Survey examines education gap

Updated: 2013-10-31 07:57

By Chen Jia in San Francisco (China Daily USA)

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Dubbed as "spoon-fed" teaching, the stereotype of one-way dependency education is still deeply rooted in China's universities, Chinese educators warned recently.

When it comes to communication between teacher and student, there is a big gap between US and Chinese universities under Project 985, a government-run project for founding world-class universities in the country, according to a latest report released by the institute of education under Tsinghua University.

"That's why I decided to drop out of a Chinese university after one year of study, and spend another few months at home passing the TOEFL exam and preparing the paperwork for an American university application," a former student surnamed Chen told China Daily on Wednesday.

"I want to sit in a classroom that has tolerance for students who dare to challenge their teachers," she said, adding that she was tired of being judged as a troubled student just because she wanted to speak out and offer academic opinions that differed from the teacher's.

The traditional Chinese relationship between teacher and student is one of inhibition and obedience, and high regard for the "dignity of the teaching profession", the report said.

The report was based survey of more than 20,000 respondents from 23 universities nationwide.

It also noted many Chinese teachers in universities prefer to spend more time on personal research rather than spending time on their students for "utilitarian reasons".

"With some intangible pressure, we have to fight for more research funding for next year by publishing papers in influential journals," a Chinese professor in Beijing, who declined to be named, told China Daily.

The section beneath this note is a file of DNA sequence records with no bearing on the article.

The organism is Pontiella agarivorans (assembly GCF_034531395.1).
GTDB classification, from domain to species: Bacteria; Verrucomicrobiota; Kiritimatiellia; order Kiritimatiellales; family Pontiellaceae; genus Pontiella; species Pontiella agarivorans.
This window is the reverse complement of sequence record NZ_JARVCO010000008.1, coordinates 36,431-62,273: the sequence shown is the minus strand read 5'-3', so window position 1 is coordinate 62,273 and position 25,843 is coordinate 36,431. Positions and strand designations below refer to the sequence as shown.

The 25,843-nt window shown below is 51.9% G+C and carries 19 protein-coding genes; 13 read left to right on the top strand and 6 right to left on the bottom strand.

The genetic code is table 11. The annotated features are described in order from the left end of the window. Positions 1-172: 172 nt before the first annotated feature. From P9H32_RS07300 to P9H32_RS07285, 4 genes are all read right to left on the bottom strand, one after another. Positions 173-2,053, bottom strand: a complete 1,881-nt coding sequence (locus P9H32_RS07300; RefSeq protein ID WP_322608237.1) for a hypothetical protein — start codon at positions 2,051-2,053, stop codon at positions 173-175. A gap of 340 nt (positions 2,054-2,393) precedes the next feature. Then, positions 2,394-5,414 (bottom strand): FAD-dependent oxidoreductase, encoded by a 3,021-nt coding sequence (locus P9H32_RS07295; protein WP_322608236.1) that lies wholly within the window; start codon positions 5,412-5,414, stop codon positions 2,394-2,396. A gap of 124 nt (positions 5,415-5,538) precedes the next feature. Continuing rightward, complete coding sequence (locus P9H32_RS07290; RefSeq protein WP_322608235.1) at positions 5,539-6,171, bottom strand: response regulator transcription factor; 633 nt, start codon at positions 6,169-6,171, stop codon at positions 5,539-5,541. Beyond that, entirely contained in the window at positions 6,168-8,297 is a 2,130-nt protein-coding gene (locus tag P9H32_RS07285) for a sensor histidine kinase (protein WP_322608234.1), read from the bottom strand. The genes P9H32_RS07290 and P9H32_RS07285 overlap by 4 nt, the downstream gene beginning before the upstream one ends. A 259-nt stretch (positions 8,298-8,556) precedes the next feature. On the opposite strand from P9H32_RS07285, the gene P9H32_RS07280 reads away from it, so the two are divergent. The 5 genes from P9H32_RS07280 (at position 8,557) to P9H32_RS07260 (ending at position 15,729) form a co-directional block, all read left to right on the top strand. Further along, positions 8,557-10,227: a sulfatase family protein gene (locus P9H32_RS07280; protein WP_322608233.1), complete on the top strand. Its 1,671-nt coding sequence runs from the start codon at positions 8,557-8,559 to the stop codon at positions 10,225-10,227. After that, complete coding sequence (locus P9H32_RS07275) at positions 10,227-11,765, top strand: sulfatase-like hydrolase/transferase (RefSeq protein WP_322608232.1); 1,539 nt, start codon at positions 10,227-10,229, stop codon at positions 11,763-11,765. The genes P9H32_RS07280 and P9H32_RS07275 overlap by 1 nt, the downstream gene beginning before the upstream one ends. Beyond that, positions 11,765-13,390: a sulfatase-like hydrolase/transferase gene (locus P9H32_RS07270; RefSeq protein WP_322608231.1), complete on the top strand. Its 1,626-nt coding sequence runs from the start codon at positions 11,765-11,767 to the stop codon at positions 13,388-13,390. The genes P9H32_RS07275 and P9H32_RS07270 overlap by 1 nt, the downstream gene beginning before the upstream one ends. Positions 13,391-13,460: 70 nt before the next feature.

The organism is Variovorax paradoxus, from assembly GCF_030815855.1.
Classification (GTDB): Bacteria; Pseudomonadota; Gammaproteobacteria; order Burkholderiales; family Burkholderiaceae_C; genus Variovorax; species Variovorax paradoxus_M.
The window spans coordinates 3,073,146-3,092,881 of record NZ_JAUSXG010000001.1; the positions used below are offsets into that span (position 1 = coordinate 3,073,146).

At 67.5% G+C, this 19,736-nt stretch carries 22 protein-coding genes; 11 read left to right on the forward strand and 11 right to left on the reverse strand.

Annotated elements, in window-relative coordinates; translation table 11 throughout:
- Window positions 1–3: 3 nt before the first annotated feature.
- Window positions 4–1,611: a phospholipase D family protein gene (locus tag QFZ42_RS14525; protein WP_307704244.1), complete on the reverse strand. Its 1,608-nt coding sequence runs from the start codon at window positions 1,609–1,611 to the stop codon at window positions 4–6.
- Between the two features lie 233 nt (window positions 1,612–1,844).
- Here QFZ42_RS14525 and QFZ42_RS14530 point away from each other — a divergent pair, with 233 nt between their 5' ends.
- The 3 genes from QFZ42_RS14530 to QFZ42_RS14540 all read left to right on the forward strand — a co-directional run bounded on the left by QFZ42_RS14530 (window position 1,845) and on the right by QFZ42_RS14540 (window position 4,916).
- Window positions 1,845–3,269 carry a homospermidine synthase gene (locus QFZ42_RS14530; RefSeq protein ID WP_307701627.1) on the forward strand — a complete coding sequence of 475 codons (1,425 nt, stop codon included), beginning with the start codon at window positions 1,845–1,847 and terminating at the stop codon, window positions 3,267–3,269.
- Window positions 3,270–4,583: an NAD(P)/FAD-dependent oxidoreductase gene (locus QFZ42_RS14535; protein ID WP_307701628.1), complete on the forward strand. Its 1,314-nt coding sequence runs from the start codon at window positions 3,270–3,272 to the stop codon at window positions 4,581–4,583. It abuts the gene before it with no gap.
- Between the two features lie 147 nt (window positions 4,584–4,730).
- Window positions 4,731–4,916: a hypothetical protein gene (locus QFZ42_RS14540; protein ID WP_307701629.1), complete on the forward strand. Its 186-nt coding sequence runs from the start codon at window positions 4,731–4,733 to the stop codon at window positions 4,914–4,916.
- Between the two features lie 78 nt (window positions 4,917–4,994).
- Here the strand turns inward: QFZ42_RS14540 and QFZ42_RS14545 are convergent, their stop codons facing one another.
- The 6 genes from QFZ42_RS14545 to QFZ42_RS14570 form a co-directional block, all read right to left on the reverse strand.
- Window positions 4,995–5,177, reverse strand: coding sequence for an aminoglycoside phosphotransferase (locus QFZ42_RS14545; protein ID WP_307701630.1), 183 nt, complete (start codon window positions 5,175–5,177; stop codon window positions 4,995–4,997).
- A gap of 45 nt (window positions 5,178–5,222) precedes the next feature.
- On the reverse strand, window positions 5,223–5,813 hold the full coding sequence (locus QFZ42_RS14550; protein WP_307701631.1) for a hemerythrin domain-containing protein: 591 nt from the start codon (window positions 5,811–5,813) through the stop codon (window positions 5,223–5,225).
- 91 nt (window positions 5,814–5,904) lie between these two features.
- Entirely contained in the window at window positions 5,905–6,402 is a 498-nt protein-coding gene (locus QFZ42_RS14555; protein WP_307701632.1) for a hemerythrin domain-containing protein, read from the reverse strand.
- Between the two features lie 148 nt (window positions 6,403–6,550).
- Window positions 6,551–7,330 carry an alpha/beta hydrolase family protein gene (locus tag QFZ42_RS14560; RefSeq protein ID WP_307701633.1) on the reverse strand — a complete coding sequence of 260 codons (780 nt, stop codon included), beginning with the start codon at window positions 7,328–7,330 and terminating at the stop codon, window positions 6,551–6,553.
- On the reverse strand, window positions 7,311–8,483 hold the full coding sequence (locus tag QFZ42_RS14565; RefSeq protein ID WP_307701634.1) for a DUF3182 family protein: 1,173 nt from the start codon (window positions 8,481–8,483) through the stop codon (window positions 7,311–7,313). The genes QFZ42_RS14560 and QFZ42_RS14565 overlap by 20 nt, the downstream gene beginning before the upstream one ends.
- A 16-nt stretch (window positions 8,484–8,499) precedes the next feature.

Basically, students' performance in Chinese universities has nothing to do with a teacher's status or academic reputation, he said.

"Most students don't have much pressure for entering higher educational institutes after a four-year bachelor degree, so they also have weak motivation to actively approach teachers," he added.

The survey shows 75 percent of Chinese university students have never talked homework or grades with their teacher, while only 7 percent of American students said the same.

Half of the Chinese survey interviewees said they never discuss their career plans with teachers at the university, and 21 percent of American students had the similar problem.

Teachers' feedback about study performance had been never received by about 36 percent of Chinese students and 7 percent of American students, the survey found.

"How a university equips students with valuable educational experience and positively changed their life should be considered as important standard to value the university's quality," said Shi Jinghuan, the executive vice-dean of the institute of education under Tsinghua University.

China's universities have lagged behind US universities in inspiring students' "cooperative spirit and self study willingness", and failed to set appropriate "academic challenge" for them, she said in the report.

The two sides have smallest gap in the fields of "enriching educational experiences" and "supportive campus environment", according to the report.